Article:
In terms of ease of use, these dosing mechanisms are pretty equal, though the flip switch could be even simpler.
The Alexia sports a single vibratory pump with thermal overload protection and pulsar technology to make it up to 25 percent quieter than the average vibe pump.
There are actually two vibratory pumps in the Silvano with a klixon thermal fuse for overheating protection.
As far as coffee quality goes, differences between the pump systems won't translate to any effects in your cup.
Getting to know your pressure gauges will help you in your espresso brewing and milk steaming endeavors.
The Silvano comes with a pump pressure gauge, which will show you how many bars of pressure the pumps are building while brewing.
If you're seeing issues with the pressure, there will likely be a connection to your brew ratio. The pump pressure gauge can show you when you need to make adjustments.
The Alexia comes with a dual pressure gauge, which will show you pump as well as steam pressure. It's a more comprehensive system, and you'll be able to see when your machine is ready to steam and brew.
Quick Mill Silvano Evo Hybrid Boiler
Possibly the most important difference to note about the Silvano is its hybrid boiler, which allows it to brew and steam at the same time.
The hybrid boiler has a thermoblock that makes the system mimic a dual boiler with one boiler for brewing and one for steaming. It's a little bit slower than a dual boiler, but it's a cost-effective solution if you want to brew and steam simultaneously.
There's a standard single boiler in the Alexia that doesn't have this capacity. When you steam milk, you'll need to wait for the machine to adjust the temperature for brewing before you pull a shot.
Quick Mill Alexia Evo E-61 Commercial Group
The Alexia's E-61 commercial group incorporates thermosiphon circulation. Hot water is constantly moving from the boiler to the group head, ensuring excellent temperature stability.
You'll also get passive pre-infusion with the E-61 commercial group. This is an automatic function that fully immerses the coffee bed in hot water as the pump builds pressure during brewing.
Ultimately, you'll get a better tasting espresso with all of the coffee's delicate flavors extracted.
Quick Mill Silvano Evo 3 Way Solenoid Valve
The Silvano's three-way solenoid valve makes sure that pressure can escape in the group head after brewing.
Because it releases pressure, the three-way solenoid valve protects you from getting splattered with piping hot coffee grounds when you remove the portafilter.
It also makes drier coffee pucks, which are easier to empty out of the portafilter than sludgy coffee pucks.
Quick Mill Alexia Evo Non-Compression Steam Valve
Built with a non-compression steam valve, the Alexia makes steaming milk even easier, increasing the machine's user friendliness.
You'll also find that if you ever need to replace the steam valve, it will be less expensive than a standard compression valve.
Quick Mill Silvano Evo Water Tank Position
Most espresso machines have the water tank on top of the machine in the cup warmer area, but the Silvano tucks the water tank on the side of the machine instead.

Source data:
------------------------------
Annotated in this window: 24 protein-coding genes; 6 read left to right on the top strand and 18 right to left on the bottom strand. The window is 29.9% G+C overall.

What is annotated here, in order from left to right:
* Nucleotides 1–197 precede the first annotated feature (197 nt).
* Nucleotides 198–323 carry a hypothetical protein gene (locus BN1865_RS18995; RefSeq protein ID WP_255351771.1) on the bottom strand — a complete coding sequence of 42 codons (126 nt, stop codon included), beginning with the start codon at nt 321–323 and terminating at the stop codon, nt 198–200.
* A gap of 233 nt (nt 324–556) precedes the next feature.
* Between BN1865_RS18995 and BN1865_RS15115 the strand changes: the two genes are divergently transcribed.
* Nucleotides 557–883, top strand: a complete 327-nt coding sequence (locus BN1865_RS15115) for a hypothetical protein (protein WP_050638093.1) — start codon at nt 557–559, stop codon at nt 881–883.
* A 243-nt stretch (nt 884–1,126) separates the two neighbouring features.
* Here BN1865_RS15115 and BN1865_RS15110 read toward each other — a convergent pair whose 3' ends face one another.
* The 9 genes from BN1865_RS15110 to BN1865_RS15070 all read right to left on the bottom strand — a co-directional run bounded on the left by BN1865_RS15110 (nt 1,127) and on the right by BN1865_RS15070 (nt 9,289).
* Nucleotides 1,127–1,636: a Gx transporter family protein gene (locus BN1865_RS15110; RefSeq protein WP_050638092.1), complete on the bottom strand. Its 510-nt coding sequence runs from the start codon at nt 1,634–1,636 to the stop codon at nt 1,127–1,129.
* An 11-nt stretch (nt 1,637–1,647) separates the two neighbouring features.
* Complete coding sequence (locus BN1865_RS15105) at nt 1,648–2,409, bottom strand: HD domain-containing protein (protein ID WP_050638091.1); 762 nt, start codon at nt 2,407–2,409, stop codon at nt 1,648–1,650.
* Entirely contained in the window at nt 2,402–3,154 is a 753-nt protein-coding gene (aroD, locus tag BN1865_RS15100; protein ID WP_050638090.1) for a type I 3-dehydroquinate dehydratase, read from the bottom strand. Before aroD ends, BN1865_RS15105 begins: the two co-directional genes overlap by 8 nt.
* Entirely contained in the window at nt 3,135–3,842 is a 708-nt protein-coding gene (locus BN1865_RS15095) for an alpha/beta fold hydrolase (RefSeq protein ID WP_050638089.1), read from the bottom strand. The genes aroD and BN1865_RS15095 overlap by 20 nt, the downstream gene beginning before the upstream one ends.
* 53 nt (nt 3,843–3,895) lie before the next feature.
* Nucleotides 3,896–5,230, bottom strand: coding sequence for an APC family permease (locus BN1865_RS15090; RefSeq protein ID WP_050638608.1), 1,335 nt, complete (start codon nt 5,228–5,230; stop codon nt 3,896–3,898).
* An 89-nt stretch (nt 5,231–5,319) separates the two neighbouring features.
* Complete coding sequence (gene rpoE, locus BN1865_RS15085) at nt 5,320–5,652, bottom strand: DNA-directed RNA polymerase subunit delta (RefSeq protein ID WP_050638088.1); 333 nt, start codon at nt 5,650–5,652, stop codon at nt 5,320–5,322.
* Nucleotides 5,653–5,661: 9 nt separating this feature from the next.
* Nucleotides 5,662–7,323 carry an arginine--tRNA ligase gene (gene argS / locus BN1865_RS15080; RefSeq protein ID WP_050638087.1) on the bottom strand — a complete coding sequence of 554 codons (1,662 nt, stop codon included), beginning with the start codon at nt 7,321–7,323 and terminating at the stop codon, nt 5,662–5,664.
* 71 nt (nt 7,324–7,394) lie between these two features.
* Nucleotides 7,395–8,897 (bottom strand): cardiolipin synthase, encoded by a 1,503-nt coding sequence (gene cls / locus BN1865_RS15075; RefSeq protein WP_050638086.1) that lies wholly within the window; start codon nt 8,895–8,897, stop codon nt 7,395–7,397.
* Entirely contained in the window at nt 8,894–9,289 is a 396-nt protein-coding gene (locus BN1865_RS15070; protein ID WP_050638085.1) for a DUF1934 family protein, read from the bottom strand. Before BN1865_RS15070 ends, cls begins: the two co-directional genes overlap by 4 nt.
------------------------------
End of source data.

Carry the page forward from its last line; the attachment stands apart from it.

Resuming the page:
This guarantees quick and easy access to the machine (provided it's not snugly fit between other equipment). You won't accidentally knock over espresso cups to get to it.
Since the water tank is clear, you can check the water level without even needing to remove it. (The Alexia has a magnetic switch that detects a low water level, so you can keep track of this in either machine.)
Quick Mill Alexia Evo Cool Touch Steam Wand
After using a steam wand, it's important to clean it to remove the milk and prevent clogs. The only issue is that the steam wand is usually hot, and accidentally touching it can burn you.
The Alexia's cool-touch wand will stay cooler to minimize the risk of getting burned while cleaning.
Because it stays cool, this steam wand also deters milk from sticking, so you'll have an easier time cleaning it.
If you're interested in checking out the Silvano and the Alexia, we carry both at Majesty Coffee for some of the lowest prices you'll find online.
We offer the Quick Mill Silvano Evo for $1,075 and the Quick Mill Alexia Evo for $1,395.
So Which Should You Buy?
If you're looking for a home espresso machine or a setup for the office, the Silvano and the Alexia can both be excellent choices.
They're good machines for anyone who wants the control of manual dosing, the convenience of a shot timer, and the temperature consistency that a PID controller provides.
With its passive pre-infusion E-61 group, the Alexia can be an attractive option for prosumers who want to maximize the potential of their coffee.
But if you want to be able to pull a shot and steam milk at the same time, only the Silvano has what you're looking for.
Here's our advice.
If you're buying for an office, the Silvano will likely be a better fit since simultaneous brewing and steaming will cut down on time and let you get back to work quicker.
For a home espresso machine, choose the model that you think you'll get the most use out of.
Is passive pre-infusion a must-have feature? Do you need water tank access to be on the side of the machine due to limited overhead space?
Extra features can be nice, but sometimes the practical option is the best bet.
For expert service and the best prices online, take a peek at the Quick Mill Silvano and Alexia here on Majesty Coffee…